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The Unwritten, Vol. 1: Tommy Taylor and the Bogus Identity

(The Unwritten #1)

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3.74  ·  Rating details ·  19,305 ratings  ·  1,036 reviews
Tom Taylor's life was screwed from go. His father created the Tommy Taylor fantasy series, boy-wizard novels with popularity on par with Harry Potter. The problem is Dad modeled the fictional epic so closely to Tom's real life that fans are constantly comparing him to his counterpart, turning him into the lamest variety of Z-level celebrity. In the final novel, it's even i ...more
Paperback, Trade, 144 pages
Published January 12th 2010 by Vertigo
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Paul Park No, the Tommy Taylor here is someone whose father wrote books using his name - rather as if the Harry Potter books had been written by someone whose…moreNo, the Tommy Taylor here is someone whose father wrote books using his name - rather as if the Harry Potter books had been written by someone whose own son was called Harry Potter, as A A Milne did with Christopher Robin.(less)

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3.74  · 
Rating details
 ·  19,305 ratings  ·  1,036 reviews


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Anne
Jeff's review was what got me interested in read this one. Normally, his reviews are subpar & waaay off, but you know what they say about stopped clocks and all...
shrugs

description

So, I thought this was pretty good, but I think it may depend on what you're into, individual taste and all, as to whether or not you end up liking The Bogus Identity.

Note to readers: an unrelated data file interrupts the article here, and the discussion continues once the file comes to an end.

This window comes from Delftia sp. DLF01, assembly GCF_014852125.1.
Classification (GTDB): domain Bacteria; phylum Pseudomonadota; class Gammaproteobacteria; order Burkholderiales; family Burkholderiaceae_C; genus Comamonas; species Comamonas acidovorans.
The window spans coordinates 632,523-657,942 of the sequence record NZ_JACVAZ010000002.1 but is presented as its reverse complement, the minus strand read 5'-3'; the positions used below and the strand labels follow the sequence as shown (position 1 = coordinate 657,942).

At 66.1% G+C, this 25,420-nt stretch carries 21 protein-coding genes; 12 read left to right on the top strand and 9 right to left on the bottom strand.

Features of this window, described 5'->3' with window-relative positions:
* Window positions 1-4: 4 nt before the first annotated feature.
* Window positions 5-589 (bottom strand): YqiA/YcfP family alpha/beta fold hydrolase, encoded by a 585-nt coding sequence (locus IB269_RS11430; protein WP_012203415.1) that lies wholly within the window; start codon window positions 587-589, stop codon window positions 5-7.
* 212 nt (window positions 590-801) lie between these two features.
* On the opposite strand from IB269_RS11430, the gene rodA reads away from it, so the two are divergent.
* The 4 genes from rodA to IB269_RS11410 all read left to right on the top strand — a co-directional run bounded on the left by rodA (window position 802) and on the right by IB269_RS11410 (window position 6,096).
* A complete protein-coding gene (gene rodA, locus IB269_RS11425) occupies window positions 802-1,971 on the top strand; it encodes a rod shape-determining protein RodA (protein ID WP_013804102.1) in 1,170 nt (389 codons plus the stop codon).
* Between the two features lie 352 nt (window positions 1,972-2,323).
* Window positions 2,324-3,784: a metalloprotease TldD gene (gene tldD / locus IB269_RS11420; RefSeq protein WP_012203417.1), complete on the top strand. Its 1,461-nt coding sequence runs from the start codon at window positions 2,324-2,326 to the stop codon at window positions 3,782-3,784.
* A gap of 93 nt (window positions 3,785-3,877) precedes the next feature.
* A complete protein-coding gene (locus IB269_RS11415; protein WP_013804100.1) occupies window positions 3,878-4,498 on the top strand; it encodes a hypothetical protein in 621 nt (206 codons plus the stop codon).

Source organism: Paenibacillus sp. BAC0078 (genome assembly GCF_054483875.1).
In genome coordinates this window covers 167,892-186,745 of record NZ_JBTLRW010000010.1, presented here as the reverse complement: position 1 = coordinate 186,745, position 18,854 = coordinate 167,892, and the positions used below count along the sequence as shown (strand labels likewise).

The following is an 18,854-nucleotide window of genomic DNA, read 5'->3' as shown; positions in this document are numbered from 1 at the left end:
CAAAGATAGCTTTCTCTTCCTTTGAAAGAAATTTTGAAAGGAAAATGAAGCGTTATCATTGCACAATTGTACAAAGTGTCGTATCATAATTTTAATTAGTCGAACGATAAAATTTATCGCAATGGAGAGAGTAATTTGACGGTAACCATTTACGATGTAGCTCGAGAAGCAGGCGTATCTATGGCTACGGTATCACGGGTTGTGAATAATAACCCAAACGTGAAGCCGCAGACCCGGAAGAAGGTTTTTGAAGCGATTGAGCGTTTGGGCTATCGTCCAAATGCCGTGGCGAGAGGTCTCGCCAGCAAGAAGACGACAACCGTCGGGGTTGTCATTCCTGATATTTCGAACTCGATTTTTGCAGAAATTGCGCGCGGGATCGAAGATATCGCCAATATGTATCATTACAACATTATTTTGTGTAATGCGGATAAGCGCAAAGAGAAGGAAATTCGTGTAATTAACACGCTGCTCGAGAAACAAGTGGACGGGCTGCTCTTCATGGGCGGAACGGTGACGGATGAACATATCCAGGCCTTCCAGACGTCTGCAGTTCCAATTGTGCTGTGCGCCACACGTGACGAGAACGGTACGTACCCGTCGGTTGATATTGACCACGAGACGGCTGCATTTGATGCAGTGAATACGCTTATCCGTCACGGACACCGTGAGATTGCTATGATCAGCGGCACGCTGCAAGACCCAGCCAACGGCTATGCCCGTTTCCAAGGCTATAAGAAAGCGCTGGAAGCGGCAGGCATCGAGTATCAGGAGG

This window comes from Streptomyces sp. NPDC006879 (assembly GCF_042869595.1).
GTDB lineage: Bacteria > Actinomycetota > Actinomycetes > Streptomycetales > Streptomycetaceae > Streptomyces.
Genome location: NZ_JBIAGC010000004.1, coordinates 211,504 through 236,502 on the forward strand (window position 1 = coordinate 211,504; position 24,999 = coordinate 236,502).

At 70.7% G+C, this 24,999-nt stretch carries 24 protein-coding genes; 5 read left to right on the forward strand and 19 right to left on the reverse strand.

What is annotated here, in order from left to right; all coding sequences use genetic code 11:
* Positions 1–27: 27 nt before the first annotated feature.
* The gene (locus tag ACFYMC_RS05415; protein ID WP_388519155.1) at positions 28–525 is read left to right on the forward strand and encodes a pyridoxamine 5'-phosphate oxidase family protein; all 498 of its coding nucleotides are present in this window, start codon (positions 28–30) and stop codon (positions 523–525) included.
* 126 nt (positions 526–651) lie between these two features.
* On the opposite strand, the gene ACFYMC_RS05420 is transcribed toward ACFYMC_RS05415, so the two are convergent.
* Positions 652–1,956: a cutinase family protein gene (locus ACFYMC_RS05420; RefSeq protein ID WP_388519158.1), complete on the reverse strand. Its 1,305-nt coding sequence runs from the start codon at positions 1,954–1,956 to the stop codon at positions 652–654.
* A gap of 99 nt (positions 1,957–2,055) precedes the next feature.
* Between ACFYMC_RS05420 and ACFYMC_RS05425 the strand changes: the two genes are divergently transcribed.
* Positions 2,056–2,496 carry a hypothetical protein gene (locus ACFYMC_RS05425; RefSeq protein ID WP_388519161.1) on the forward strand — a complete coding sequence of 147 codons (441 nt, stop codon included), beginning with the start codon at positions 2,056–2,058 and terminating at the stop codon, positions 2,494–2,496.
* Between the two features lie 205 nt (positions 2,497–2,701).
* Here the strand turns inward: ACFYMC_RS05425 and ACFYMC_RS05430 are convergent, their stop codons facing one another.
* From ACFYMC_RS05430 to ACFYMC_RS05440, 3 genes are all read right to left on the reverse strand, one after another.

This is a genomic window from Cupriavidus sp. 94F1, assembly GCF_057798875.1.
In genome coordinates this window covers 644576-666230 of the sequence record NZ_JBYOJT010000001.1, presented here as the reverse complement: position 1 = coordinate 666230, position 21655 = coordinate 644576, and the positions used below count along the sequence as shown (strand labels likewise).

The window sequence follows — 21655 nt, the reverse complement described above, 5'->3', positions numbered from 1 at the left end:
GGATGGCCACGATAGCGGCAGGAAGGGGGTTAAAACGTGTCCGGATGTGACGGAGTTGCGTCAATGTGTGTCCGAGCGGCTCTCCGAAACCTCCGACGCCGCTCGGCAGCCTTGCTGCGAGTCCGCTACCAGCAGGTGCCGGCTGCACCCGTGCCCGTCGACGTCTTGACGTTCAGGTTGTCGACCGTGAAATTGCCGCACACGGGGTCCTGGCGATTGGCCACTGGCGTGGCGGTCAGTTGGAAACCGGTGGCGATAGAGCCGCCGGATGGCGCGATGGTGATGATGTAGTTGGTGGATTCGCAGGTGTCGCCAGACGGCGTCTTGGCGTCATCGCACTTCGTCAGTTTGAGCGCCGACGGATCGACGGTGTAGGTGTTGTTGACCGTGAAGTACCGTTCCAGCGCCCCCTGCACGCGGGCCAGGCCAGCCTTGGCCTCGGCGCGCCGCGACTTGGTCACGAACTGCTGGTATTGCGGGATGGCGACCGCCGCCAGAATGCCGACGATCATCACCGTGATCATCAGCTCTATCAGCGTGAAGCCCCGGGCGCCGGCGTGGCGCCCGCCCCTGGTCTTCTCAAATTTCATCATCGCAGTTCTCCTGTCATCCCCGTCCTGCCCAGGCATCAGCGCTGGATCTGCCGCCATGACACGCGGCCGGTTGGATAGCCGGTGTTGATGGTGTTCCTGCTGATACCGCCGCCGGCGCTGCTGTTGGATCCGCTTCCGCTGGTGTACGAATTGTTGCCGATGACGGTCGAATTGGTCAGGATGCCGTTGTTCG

Why?
Well, this is basically about what it would be like if the Harry Potter books were somehow a real thing, and Harry somehow kinda-sorta ended up in our worl
...more
Melissa ♥ Dog/Wolf Lover ♥ Martin
I loved this graphic novel! I love how it was written and put together. I love the story and the graphics! I’m going to share a ton of them! Why in the hell I sat here an hour putting these pics together is beyond me! People don’t give two sh*ts 😂🤣 pics in no order



































Mel 🖤🐶🐺🐾
Jeff
Aug 05, 2014 rated it really liked it
Shelves: comix
Tom Taylor is the son of Wilson Taylor, creator of a series of books about a boy wizard, named Tommy Taylor.



Wilson disappeared years ago and left poor Tom, not only with an identity crisis (Is he really a wizard like the character?), but also trolling comic book conventions in order to make a living.



Things start to unravel when a question of Tom’s true parentage is brought to light.



Enter a secret organization who over the centuries has influenced the course of literature.



Now you’ve got two majo
...more
Marpapad
Mar 06, 2015 rated it liked it
It was an interesting concept for a graphic novel series. However it was a little bit difficult for me to get entirely engrossed in this story, especially at the beginning. Also I loved the art. All in all, I liked it and I will keep reading this graphic novel series because I believe that it has potentials to get better.
Patrick
Dec 26, 2013 rated it it was amazing
I've been meaning to read this one for a long while. I'll read pretty much anything Mike Carey writes at this point, as he's responsible for some of my favorite comic series, most notably Lucifer.

This series is very meta. It's a story about stories. It's about how stories and reality interact.

And I don't mean in a Mirror and/or Lamp sort of way. The premise is that some few rare stories become bigger, more solid, more mythic than others? What if they became real in a way?

It's a cool concept. Y
...more
Calista
I have to say that this is a unique story. I think I'm going to like this, although, it did end on a very bloody note. I didn't think it was horror, but it might be in the horror genre.

Tommy is like a preacher's kid. His father has written very famous books and they have the same name as Tommy and it drives him crazy that people think they are the same person. But, are they the same person??? We don't know.

This volume that starts this story out only stacks questions upon questions with few answ
...more
Felicia
Dec 06, 2010 rated it really liked it